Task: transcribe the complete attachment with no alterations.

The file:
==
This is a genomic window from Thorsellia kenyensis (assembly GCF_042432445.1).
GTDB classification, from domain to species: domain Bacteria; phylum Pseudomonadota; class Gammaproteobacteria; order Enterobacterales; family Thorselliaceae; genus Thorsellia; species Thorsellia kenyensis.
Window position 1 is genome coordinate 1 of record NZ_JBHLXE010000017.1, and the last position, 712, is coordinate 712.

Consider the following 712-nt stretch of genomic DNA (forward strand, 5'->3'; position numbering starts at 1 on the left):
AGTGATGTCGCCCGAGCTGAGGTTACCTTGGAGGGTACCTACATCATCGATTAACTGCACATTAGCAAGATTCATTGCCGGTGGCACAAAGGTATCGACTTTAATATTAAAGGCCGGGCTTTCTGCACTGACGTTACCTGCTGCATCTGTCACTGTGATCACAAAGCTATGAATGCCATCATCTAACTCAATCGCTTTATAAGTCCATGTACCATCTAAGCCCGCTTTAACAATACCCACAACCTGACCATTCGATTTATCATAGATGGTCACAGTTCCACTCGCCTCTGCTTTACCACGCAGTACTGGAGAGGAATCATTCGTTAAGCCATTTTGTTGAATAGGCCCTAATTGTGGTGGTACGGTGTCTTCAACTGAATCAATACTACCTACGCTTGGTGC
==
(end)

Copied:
This is a genomic window from Thorsellia kenyensis (assembly GCF_042432445.1).
GTDB classification, from domain to species: domain Bacteria; phylum Pseudomonadota; class Gammaproteobacteria; order Enterobacterales; family Thorselliaceae; genus Thorsellia; species Thorsellia kenyensis.
Window position 1 is genome coordinate 1 of record NZ_JBHLXE010000017.1, and the last position, 712, is coordinate 712.

Consider the following 712-nt stretch of genomic DNA (forward strand, 5'->3'; position numbering starts at 1 on the left):
AGTGATGTCGCCCGAGCTGAGGTTACCTTGGAGGGTACCTACATCATCGATTAACTGCACATTAGCAAGATTCATTGCCGGTGGCACAAAGGTATCGACTTTAATATTAAAGGCCGGGCTTTCTGCACTGACGTTACCTGCTGCATCTGTCACTGTGATCACAAAGCTATGAATGCCATCATCTAACTCAATCGCTTTATAAGTCCATGTACCATCTAAGCCCGCTTTAACAATACCCACAACCTGACCATTCGATTTATCATAGATGGTCACAGTTCCACTCGCCTCTGCTTTACCACGCAGTACTGGAGAGGAATCATTCGTTAAGCCATTTTGTTGAATAGGCCCTAATTGTGGTGGTACGGTGTCTTCAACTGAATCAATACTACCTACGCTTGGTGC